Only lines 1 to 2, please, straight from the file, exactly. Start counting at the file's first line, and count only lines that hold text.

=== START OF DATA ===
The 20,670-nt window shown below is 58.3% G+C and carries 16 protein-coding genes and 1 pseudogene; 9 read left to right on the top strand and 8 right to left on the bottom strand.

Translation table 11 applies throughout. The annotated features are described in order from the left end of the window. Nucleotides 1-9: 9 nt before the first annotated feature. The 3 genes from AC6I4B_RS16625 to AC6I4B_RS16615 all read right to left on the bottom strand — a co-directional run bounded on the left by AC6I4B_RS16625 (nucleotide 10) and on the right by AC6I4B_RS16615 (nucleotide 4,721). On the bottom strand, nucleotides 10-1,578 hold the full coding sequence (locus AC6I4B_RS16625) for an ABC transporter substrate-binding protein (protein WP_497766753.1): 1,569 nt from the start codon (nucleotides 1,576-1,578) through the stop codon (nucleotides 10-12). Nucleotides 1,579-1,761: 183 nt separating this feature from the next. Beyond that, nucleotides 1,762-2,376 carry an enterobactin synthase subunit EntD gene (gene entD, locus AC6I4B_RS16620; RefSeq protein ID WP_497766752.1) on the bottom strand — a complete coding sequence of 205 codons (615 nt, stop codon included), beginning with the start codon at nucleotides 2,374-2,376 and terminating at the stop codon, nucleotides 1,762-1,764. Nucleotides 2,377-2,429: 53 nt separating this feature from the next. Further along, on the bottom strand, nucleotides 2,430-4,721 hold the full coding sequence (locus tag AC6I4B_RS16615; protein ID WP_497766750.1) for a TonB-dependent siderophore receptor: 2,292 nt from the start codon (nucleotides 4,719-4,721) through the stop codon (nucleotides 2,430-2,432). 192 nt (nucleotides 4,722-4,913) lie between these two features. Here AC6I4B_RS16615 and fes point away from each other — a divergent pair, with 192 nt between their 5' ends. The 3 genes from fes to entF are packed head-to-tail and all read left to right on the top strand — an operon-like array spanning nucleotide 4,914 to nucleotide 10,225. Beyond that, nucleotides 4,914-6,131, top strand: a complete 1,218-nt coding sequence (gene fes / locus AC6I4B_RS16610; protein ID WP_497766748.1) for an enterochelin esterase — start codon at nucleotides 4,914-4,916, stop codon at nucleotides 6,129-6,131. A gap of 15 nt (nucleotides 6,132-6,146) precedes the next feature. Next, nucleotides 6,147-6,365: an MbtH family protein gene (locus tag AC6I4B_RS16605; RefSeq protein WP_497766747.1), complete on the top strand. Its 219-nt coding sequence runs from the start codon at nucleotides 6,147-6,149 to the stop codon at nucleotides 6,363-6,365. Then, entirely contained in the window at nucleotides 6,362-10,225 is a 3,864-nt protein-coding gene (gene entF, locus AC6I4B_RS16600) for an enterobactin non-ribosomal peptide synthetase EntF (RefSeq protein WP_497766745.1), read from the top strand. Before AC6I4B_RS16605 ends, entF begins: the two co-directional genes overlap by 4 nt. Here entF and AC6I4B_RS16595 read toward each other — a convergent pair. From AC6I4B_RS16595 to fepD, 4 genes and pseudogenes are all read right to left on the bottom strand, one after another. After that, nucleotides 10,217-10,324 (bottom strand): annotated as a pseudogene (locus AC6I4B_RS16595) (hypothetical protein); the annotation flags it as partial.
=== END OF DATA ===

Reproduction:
The 20,670-nt window shown below is 58.3% G+C and carries 16 protein-coding genes and 1 pseudogene; 9 read left to right on the top strand and 8 right to left on the bottom strand.

Translation table 11 applies throughout. The annotated features are described in order from the left end of the window. Nucleotides 1-9: 9 nt before the first annotated feature. The 3 genes from AC6I4B_RS16625 to AC6I4B_RS16615 all read right to left on the bottom strand — a co-directional run bounded on the left by AC6I4B_RS16625 (nucleotide 10) and on the right by AC6I4B_RS16615 (nucleotide 4,721). On the bottom strand, nucleotides 10-1,578 hold the full coding sequence (locus AC6I4B_RS16625) for an ABC transporter substrate-binding protein (protein WP_497766753.1): 1,569 nt from the start codon (nucleotides 1,576-1,578) through the stop codon (nucleotides 10-12). Nucleotides 1,579-1,761: 183 nt separating this feature from the next. Beyond that, nucleotides 1,762-2,376 carry an enterobactin synthase subunit EntD gene (gene entD, locus AC6I4B_RS16620; RefSeq protein ID WP_497766752.1) on the bottom strand — a complete coding sequence of 205 codons (615 nt, stop codon included), beginning with the start codon at nucleotides 2,374-2,376 and terminating at the stop codon, nucleotides 1,762-1,764. Nucleotides 2,377-2,429: 53 nt separating this feature from the next. Further along, on the bottom strand, nucleotides 2,430-4,721 hold the full coding sequence (locus tag AC6I4B_RS16615; protein ID WP_497766750.1) for a TonB-dependent siderophore receptor: 2,292 nt from the start codon (nucleotides 4,719-4,721) through the stop codon (nucleotides 2,430-2,432). 192 nt (nucleotides 4,722-4,913) lie between these two features. Here AC6I4B_RS16615 and fes point away from each other — a divergent pair, with 192 nt between their 5' ends. The 3 genes from fes to entF are packed head-to-tail and all read left to right on the top strand — an operon-like array spanning nucleotide 4,914 to nucleotide 10,225. Beyond that, nucleotides 4,914-6,131, top strand: a complete 1,218-nt coding sequence (gene fes / locus AC6I4B_RS16610; protein ID WP_497766748.1) for an enterochelin esterase — start codon at nucleotides 4,914-4,916, stop codon at nucleotides 6,129-6,131. A gap of 15 nt (nucleotides 6,132-6,146) precedes the next feature. Next, nucleotides 6,147-6,365: an MbtH family protein gene (locus tag AC6I4B_RS16605; RefSeq protein WP_497766747.1), complete on the top strand. Its 219-nt coding sequence runs from the start codon at nucleotides 6,147-6,149 to the stop codon at nucleotides 6,363-6,365. Then, entirely contained in the window at nucleotides 6,362-10,225 is a 3,864-nt protein-coding gene (gene entF, locus AC6I4B_RS16600) for an enterobactin non-ribosomal peptide synthetase EntF (RefSeq protein WP_497766745.1), read from the top strand. Before AC6I4B_RS16605 ends, entF begins: the two co-directional genes overlap by 4 nt. Here entF and AC6I4B_RS16595 read toward each other — a convergent pair. From AC6I4B_RS16595 to fepD, 4 genes and pseudogenes are all read right to left on the bottom strand, one after another. After that, nucleotides 10,217-10,324 (bottom strand): annotated as a pseudogene (locus AC6I4B_RS16595) (hypothetical protein); the annotation flags it as partial.